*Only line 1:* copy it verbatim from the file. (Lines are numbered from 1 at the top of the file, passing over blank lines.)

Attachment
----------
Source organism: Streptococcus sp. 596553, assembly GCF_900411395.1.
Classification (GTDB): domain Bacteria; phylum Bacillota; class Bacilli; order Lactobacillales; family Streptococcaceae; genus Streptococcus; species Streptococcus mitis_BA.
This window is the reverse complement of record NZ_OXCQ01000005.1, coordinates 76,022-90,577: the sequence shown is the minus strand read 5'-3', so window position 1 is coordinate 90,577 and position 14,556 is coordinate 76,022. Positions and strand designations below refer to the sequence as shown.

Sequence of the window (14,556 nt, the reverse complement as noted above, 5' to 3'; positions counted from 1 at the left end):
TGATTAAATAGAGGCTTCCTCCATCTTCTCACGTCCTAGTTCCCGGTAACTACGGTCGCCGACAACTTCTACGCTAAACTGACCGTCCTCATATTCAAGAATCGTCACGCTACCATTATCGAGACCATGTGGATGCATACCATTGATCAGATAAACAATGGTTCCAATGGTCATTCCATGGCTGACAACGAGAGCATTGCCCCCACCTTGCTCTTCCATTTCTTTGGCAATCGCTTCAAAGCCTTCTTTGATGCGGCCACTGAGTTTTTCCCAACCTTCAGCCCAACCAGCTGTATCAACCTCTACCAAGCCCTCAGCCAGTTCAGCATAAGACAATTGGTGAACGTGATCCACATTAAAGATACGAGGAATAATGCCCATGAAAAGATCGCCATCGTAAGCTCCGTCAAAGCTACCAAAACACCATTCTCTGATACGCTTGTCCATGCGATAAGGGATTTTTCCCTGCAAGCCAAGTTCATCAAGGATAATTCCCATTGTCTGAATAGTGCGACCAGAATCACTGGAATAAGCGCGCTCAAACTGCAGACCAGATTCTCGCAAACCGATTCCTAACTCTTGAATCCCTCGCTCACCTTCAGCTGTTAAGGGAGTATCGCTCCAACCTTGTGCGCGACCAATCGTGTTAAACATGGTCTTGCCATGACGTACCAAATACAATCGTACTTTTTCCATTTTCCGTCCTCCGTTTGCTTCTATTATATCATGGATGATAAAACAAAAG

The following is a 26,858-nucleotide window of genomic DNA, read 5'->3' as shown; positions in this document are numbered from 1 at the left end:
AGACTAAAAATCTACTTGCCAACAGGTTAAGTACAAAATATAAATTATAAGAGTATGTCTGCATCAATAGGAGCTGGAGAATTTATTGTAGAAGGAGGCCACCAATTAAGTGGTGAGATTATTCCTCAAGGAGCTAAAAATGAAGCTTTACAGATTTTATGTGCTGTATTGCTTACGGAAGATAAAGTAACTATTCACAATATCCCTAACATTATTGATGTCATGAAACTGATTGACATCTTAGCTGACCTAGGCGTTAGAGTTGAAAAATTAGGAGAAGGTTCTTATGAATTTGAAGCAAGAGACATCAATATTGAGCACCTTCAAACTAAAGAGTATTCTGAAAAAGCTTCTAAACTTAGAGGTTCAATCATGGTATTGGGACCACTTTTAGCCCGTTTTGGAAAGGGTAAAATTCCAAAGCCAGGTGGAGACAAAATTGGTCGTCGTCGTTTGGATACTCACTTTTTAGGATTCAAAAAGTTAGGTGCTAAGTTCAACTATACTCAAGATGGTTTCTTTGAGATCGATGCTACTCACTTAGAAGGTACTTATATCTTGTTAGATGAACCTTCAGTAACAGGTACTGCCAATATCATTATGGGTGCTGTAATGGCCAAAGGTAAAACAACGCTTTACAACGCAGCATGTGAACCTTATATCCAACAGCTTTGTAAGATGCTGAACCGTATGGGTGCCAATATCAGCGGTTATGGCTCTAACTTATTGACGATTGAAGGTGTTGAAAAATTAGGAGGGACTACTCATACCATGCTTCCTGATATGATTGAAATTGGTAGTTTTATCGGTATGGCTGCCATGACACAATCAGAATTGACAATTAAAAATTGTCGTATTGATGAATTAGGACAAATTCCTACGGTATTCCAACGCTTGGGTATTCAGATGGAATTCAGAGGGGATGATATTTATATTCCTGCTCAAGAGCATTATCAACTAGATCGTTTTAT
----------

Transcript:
Source organism: Streptococcus sp. 596553, assembly GCF_900411395.1.